Now, if you know me, you’d know that my vegetable of choice is broccoli.  I mean seriously, who doesn’t love broccoli??  Besides the fact that it tastes so great (maybe?), it is LOADED with many compounds and nutrients that have been proven to support the preservation of a healthy body.

Indole-3-carbinol (I3C) – The anti-cancerous properties of I3C have been studied in great detail.  This chemical inhibits the growth of human breast (Cover et al., 1998; Tiwari et al., 1994) and prostate cancer cells (Chinni et al., 2001; Nachshon-Kedmi et al., 2003).  It also decreases the expression of estrogen in human cervical cells infected with HPV (Yuan et al., 1999).  The digestion of indole-3-carbinol results in the expression of compounds such as 3,3'-Diindolylmethane, which is able to induce cancer cell death (Ge et al., 1996; Hong et al., 2002).  I3C is also found in other vegetables in the Brassica family, such as cabbage, brussel sprouts, and cauliflower. 

Isothiocyanates – This group of compounds also prevents cancer development by reducing the activation of cancer enzymes and increasing cancer cell death in both developing and fully developed cancers of the lung, breast, colon, and prostate (Kuang and Chen, 2004; Zhang, 2004).  They are also found in other vegetables in the Brassica family. 

A specific isothiocyanate is sulforaphane, which inhibits the growth of cancer cells of the colon (Gamet-Payrastre et al., 2000), prostate (Singh et al., 2005), cervix (Sharma et al., 2010), breast (Pledgie-Tracy et al., 2007), and others.  It also acts as an antioxidant, protecting cells in the body from oxidative stress and inflammation (Gao et al., 2001; Shan et al., 2010).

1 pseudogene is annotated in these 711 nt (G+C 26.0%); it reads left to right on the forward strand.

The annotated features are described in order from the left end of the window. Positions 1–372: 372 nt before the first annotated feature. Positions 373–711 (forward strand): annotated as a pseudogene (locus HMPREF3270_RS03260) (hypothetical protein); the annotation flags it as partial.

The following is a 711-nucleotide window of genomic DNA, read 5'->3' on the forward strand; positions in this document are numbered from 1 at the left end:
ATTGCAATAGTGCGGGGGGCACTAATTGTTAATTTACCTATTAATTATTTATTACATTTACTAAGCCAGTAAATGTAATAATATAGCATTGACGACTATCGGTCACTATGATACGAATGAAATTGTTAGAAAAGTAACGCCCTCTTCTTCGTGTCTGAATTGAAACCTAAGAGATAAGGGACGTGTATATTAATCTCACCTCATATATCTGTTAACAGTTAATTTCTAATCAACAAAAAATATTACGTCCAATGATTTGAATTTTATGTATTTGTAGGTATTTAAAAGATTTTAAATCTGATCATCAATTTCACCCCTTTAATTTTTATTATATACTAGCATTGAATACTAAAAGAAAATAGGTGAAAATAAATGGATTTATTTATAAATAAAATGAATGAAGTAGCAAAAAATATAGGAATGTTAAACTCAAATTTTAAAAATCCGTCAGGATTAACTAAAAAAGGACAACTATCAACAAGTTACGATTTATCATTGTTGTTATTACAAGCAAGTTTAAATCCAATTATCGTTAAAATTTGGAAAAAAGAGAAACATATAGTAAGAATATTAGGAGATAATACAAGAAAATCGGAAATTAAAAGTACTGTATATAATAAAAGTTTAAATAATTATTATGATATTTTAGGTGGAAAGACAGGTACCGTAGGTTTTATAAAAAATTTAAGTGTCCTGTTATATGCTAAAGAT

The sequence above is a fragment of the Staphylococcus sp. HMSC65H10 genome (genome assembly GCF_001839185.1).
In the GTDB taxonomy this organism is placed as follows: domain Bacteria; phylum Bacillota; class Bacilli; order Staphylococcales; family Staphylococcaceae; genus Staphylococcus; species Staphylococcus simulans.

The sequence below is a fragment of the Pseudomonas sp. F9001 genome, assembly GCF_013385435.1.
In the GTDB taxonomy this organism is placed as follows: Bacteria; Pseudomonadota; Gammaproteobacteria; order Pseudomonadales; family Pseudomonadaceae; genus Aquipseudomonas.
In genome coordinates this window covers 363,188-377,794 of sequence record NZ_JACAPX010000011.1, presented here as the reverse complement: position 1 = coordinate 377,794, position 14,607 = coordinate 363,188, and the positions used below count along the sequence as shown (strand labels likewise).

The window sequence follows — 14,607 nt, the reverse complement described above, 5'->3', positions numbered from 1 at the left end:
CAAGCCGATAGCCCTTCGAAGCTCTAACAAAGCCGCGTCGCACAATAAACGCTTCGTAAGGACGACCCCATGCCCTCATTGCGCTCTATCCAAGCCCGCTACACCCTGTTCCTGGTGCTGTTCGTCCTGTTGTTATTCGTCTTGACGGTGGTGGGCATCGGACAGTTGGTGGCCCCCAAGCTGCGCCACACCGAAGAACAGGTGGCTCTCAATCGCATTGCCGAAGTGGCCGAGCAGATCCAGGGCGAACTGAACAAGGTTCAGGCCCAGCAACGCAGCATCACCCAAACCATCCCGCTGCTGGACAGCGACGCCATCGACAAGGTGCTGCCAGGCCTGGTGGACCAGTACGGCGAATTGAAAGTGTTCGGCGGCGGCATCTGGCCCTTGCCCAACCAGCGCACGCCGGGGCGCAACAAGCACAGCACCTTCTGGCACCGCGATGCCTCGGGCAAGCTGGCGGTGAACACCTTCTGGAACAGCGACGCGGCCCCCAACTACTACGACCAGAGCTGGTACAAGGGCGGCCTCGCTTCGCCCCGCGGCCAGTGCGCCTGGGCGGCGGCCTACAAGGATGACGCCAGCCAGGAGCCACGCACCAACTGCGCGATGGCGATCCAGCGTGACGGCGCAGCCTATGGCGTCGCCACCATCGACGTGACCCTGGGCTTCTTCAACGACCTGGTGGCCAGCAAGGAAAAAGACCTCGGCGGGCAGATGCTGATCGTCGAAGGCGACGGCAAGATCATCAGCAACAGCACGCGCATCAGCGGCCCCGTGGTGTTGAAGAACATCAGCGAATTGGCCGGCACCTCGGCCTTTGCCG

Broccoli is also rich in: 

1.      Fiber - makes you feel full faster, lowers cholesterol, regulates blood sugar, supports proper digestion (Lattimer and Haub, 2010)

2.      Vitamin A – helps regulate the immune system, lower risk of chronic disease, protect the eyes from damage such as UV light (Gerster, 1997) 

3.      Zinc - plays a role in immune function, protein synthesis, wound healing, DNA synthesis, and cell division (Prasad, 1995)

4.      Seleniumprevents cellular damage from free radicals (Combs Jr. and Gray, 1998) 
5.      Folic acid – needed to repair DNA and produce healthy red blood cells (Fenech et al., 1998) 

6.      Vitamin Csupports the immune system, protects the body from oxidative stress; antioxidant (Jacob and Sotoudeh, 2002)

7.      Calcium – supports bone health (Straub, 2007)

Now, with all of that information, I know what everyone is thinking…”Man, I really need to start eating some broccoli!!”  However, in order to maximize the power of this vegetable, your cooking technique is very important.